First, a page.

Barrell Bourbon is the winner here, although it is the most expensive of this list.  Usually retailing for around $80, they consistently beat out bottles that you can’t touch on the secondary for 2-4x the price.  While they still are priced under $100, stock up. MSRP $80.

Pikesville is my favorite rye under $100.  115 proof, delicious.  Thank you Heaven Hill!  Second year in a row it continues to be available, awesome and affordable.  MSRP $60.

Foursquare Rum 2004 Exceptional Cask Selection… Exceptional Cask Selection Mark III Single Blended Rum aged 11 years in ex-Bourbon casks, distilled in 2004, released in 2015.  It’s full proof, 59%.  Thanks for Fred Minnick for tipping me off to this one.  Yes, it’s not a Bourbon, but it’s aged in ex-Bourbon casks and is just as delicious. Order one today! MSRP $60.

Old Weller Antique 107 Store Pick Non-Chill Filtered.  Make friends with your local liquor store owner.  Beg them to get a bottle of OWA NCF, ask to buy 4 of them when they come in.  Best $35 you can spend.  MSRP $35.

Mellow Corn.  I’m sorry, you may think I’m nuts by putting this on the list, but for $9.99, bottled in bond, again, thank you Heaven Hill.  This is my go-to after I’m three sheets to the wind and shouldn’t be touching the top shelf stuff, because it holds up and still has a good taste. MSRP $9.99.

Honorable mention goes to Old Forester 1920 Prohibition.  It should have been the number five on the list, but I just couldn’t help myself by putting on Mellow Corn instead.

Agree?  Disagree?  Continue the discussion on my Twitter @newbourbondrink or Facebook  https://www.rumsixtysix.comfoursquare-rum-distillery.html/

Northern Border Collection IV: J.P. Wiser’s 35yr

Saving what potentially is the best for last (and definitely the most expensive).


Very lightly colored, like most whiskies from the north.  The nose is without a doubt Canadian: vanilla extract, maple syrup, rock candy, pecan pie and a touch of allspice.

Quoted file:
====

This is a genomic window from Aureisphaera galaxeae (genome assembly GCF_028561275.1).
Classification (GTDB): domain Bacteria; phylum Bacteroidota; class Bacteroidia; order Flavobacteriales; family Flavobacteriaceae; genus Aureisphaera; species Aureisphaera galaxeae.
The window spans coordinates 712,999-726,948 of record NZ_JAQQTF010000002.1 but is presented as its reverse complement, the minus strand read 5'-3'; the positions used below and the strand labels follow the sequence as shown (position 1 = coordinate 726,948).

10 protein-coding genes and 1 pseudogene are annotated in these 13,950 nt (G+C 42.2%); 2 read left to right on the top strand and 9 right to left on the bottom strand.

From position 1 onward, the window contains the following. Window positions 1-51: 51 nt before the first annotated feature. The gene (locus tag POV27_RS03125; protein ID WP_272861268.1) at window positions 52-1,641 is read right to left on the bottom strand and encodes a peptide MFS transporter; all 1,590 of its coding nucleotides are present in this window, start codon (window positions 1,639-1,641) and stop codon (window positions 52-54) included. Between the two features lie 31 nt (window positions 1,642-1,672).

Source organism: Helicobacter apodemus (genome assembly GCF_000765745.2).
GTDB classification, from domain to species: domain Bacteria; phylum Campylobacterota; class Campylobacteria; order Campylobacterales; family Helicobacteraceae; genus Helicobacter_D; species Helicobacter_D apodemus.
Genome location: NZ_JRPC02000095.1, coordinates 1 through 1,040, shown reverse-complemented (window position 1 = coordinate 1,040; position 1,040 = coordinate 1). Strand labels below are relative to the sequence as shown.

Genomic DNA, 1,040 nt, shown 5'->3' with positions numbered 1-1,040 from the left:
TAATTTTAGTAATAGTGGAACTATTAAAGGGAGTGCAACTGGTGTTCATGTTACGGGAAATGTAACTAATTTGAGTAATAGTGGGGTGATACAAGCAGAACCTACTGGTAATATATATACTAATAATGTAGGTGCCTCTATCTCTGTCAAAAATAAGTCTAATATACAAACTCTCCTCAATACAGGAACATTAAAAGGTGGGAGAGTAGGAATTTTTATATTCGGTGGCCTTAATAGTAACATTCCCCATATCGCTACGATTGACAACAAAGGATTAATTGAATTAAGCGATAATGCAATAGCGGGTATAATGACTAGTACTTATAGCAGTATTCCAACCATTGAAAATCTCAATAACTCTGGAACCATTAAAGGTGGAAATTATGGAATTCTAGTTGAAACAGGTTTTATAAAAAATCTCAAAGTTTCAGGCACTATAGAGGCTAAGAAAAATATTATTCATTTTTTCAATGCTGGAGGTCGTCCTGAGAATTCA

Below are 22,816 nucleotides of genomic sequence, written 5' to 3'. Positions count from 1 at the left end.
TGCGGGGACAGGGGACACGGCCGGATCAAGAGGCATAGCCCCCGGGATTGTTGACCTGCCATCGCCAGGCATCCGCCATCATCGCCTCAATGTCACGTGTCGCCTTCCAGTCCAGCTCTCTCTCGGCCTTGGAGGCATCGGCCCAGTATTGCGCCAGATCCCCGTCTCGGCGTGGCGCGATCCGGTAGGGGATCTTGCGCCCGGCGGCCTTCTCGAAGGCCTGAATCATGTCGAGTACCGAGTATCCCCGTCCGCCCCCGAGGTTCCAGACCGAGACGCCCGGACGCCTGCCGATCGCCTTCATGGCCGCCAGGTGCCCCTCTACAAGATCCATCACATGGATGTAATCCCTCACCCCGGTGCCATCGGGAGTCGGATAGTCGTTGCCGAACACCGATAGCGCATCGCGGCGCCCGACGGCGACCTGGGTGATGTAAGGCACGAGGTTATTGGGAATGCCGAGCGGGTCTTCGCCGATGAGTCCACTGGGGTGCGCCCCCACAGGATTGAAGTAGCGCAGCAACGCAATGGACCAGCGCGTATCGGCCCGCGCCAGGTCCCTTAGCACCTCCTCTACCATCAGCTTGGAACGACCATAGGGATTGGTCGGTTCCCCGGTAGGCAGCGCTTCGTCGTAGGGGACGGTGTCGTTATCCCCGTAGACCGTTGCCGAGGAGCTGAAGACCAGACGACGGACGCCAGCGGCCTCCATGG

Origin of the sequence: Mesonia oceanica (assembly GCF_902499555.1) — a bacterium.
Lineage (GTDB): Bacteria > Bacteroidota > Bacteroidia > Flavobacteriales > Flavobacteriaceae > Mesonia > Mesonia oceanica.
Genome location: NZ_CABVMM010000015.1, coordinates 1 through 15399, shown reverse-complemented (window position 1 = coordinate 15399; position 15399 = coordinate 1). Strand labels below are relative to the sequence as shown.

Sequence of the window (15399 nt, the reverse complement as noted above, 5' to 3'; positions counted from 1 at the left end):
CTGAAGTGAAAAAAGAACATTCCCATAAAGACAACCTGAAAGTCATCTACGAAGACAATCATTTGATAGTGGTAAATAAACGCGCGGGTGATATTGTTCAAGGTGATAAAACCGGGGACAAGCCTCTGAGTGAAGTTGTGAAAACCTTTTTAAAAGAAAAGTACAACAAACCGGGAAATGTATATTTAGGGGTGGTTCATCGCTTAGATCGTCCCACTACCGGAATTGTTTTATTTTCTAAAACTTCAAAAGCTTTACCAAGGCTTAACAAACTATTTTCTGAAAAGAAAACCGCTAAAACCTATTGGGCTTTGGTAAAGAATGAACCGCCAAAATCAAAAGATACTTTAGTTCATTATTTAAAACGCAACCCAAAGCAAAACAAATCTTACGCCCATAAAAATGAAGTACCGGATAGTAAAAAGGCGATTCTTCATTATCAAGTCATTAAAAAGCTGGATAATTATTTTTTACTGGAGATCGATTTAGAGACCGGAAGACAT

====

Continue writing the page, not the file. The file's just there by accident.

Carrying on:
The taste is awesome and so much bigger than I expected with spices and flavor dominating every part of my mouth.  There is grip and oil and complexity in the mouthfeel; it is everything I hoped aged Canadian whiskey could be, but until this point, wasn’t.  The grip is especially surprising, and the finish builds higher to a crescendo before mellowing into a velvety end.

This is a special whiskey.  The finish is epic, the taste phenomenal, it’s just great.  It’s nothing like any of the Wiser’s I’ve ever had before–quite frankly, they were all pretty disappointing.  This has come out of nowhere and crushed the competition.  Well done Canada!  96.5/100.

For a more in depth review, check out Mark Bylok’s piece:

4 New Releases from Barrell Bourbon!

Barrell Craft Spirits remains one of my favorite brands and they continue to put out consistently excellent products at reasonable prices, with good availability and you don’t have to beg, borrow or steal to get them. To me, it’s the best secret left in Bourbon Hunting. I have put a bunch of previous batches away in my bunker because each one is unique and only released once. I was able to grab four new releases at once and thought instead of doing four reviews I’d do one mega review:


Barrell Bourbon New Year 2018: 55.6% ABV and a marriage of barrels from TN, KY, IN, TX and NY. It has an incredibly sweet nose. French toast, Necco wafers, Twizzlers, Butterfigers, yellow flowers, dried cherry pits and creme brule. Almost no heat on nose at all. Wow so easy going down and lots going on. More nuts on the palate than I was getting on the nose and really enjoyable heat in the chest. Solid mouthfeel with the needed oils and tannins following through with a good finish. Really nice special edition. This is the one I’ve had the hardest time finding but if you can get it for a reasonable price, buy two or three. 96/100.